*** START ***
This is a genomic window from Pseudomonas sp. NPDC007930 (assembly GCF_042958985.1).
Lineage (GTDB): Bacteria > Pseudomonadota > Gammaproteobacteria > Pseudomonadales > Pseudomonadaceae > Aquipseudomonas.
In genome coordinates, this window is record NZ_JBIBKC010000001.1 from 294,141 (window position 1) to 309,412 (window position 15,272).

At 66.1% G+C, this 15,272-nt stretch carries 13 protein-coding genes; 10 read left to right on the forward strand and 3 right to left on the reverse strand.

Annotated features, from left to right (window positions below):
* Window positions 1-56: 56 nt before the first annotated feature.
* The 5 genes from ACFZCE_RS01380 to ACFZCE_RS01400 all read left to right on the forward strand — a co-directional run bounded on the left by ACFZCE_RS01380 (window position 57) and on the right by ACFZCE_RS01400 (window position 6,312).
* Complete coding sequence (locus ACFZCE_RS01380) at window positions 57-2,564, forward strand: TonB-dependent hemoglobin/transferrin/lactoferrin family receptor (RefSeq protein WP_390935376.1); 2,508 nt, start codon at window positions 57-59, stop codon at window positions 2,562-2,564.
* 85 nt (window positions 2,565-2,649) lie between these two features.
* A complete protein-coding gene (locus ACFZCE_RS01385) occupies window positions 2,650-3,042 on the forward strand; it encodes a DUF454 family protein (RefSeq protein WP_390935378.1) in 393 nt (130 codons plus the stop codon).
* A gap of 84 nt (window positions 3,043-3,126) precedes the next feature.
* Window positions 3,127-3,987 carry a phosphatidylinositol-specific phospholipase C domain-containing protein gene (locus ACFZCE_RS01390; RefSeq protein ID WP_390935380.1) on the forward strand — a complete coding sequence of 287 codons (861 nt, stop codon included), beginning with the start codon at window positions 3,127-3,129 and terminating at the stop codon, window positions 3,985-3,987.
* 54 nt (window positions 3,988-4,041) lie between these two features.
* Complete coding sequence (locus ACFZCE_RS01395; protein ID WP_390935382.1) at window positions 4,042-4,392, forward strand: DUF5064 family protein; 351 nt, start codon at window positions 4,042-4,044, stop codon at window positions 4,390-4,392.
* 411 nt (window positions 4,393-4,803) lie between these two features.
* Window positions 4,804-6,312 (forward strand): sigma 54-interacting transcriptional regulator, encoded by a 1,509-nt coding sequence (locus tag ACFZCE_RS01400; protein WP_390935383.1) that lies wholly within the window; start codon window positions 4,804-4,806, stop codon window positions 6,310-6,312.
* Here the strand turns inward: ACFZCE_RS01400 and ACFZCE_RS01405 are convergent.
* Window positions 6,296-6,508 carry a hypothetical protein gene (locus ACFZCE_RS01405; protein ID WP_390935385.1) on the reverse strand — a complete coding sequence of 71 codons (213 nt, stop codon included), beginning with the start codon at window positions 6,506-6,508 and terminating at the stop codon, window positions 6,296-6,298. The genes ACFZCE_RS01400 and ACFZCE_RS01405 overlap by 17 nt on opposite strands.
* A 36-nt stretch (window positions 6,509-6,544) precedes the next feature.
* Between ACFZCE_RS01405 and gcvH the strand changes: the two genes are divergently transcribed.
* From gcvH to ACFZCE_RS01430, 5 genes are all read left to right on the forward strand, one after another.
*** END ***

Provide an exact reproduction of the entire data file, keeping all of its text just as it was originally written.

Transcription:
This is a genomic window from Pseudomonas sp. NPDC007930 (assembly GCF_042958985.1).
Lineage (GTDB): Bacteria > Pseudomonadota > Gammaproteobacteria > Pseudomonadales > Pseudomonadaceae > Aquipseudomonas.
In genome coordinates, this window is record NZ_JBIBKC010000001.1 from 294,141 (window position 1) to 309,412 (window position 15,272).

At 66.1% G+C, this 15,272-nt stretch carries 13 protein-coding genes; 10 read left to right on the forward strand and 3 right to left on the reverse strand.

Annotated features, from left to right (window positions below):
* Window positions 1-56: 56 nt before the first annotated feature.
* The 5 genes from ACFZCE_RS01380 to ACFZCE_RS01400 all read left to right on the forward strand — a co-directional run bounded on the left by ACFZCE_RS01380 (window position 57) and on the right by ACFZCE_RS01400 (window position 6,312).
* Complete coding sequence (locus ACFZCE_RS01380) at window positions 57-2,564, forward strand: TonB-dependent hemoglobin/transferrin/lactoferrin family receptor (RefSeq protein WP_390935376.1); 2,508 nt, start codon at window positions 57-59, stop codon at window positions 2,562-2,564.
* 85 nt (window positions 2,565-2,649) lie between these two features.
* A complete protein-coding gene (locus ACFZCE_RS01385) occupies window positions 2,650-3,042 on the forward strand; it encodes a DUF454 family protein (RefSeq protein WP_390935378.1) in 393 nt (130 codons plus the stop codon).
* A gap of 84 nt (window positions 3,043-3,126) precedes the next feature.
* Window positions 3,127-3,987 carry a phosphatidylinositol-specific phospholipase C domain-containing protein gene (locus ACFZCE_RS01390; RefSeq protein ID WP_390935380.1) on the forward strand — a complete coding sequence of 287 codons (861 nt, stop codon included), beginning with the start codon at window positions 3,127-3,129 and terminating at the stop codon, window positions 3,985-3,987.
* 54 nt (window positions 3,988-4,041) lie between these two features.
* Complete coding sequence (locus ACFZCE_RS01395; protein ID WP_390935382.1) at window positions 4,042-4,392, forward strand: DUF5064 family protein; 351 nt, start codon at window positions 4,042-4,044, stop codon at window positions 4,390-4,392.
* 411 nt (window positions 4,393-4,803) lie between these two features.
* Window positions 4,804-6,312 (forward strand): sigma 54-interacting transcriptional regulator, encoded by a 1,509-nt coding sequence (locus tag ACFZCE_RS01400; protein WP_390935383.1) that lies wholly within the window; start codon window positions 4,804-4,806, stop codon window positions 6,310-6,312.
* Here the strand turns inward: ACFZCE_RS01400 and ACFZCE_RS01405 are convergent.
* Window positions 6,296-6,508 carry a hypothetical protein gene (locus ACFZCE_RS01405; protein ID WP_390935385.1) on the reverse strand — a complete coding sequence of 71 codons (213 nt, stop codon included), beginning with the start codon at window positions 6,506-6,508 and terminating at the stop codon, window positions 6,296-6,298. The genes ACFZCE_RS01400 and ACFZCE_RS01405 overlap by 17 nt on opposite strands.
* A 36-nt stretch (window positions 6,509-6,544) precedes the next feature.
* Between ACFZCE_RS01405 and gcvH the strand changes: the two genes are divergently transcribed.
* From gcvH to ACFZCE_RS01430, 5 genes are all read left to right on the forward strand, one after another.